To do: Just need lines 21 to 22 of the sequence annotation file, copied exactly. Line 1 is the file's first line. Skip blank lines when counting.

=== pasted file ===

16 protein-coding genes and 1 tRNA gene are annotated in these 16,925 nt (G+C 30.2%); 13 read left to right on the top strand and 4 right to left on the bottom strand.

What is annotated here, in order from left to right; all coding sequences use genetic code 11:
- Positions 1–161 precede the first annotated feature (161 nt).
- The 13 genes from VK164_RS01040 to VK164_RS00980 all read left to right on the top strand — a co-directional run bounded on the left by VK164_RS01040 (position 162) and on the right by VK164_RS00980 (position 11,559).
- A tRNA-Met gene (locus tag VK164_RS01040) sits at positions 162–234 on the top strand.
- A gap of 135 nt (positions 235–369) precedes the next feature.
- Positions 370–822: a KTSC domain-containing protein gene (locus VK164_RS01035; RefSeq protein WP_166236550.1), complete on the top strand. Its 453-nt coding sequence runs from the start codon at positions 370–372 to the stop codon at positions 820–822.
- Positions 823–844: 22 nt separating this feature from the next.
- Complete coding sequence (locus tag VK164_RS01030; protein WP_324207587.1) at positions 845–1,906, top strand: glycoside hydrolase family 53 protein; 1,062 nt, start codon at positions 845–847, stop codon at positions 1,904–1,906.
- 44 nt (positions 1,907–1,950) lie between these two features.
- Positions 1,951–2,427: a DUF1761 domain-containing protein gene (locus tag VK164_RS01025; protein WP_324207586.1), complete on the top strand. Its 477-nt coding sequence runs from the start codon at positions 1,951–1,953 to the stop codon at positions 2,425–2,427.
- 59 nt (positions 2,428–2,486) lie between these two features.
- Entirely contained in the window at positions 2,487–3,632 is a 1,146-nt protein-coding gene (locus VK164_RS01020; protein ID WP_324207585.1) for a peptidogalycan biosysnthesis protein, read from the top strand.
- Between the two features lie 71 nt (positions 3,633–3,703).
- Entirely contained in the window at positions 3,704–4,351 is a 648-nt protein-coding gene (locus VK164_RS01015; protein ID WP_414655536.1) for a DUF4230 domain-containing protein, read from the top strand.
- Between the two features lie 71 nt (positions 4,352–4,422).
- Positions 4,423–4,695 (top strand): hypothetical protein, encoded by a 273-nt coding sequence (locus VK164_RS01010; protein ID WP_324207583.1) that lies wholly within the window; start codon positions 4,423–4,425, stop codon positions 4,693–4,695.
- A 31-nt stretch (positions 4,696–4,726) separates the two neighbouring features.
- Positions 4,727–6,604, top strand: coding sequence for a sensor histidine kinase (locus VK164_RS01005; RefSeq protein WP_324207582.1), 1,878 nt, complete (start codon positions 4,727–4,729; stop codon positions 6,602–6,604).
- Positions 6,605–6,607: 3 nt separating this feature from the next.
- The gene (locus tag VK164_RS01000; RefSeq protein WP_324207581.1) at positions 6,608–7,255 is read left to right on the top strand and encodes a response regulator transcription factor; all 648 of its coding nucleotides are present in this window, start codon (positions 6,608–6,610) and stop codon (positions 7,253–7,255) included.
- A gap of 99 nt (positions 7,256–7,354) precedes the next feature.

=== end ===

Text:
- The gene (locus tag VK164_RS01000; RefSeq protein WP_324207581.1) at positions 6,608–7,255 is read left to right on the top strand and encodes a response regulator transcription factor; all 648 of its coding nucleotides are present in this window, start codon (positions 6,608–6,610) and stop codon (positions 7,253–7,255) included.
- A gap of 99 nt (positions 7,256–7,354) precedes the next feature.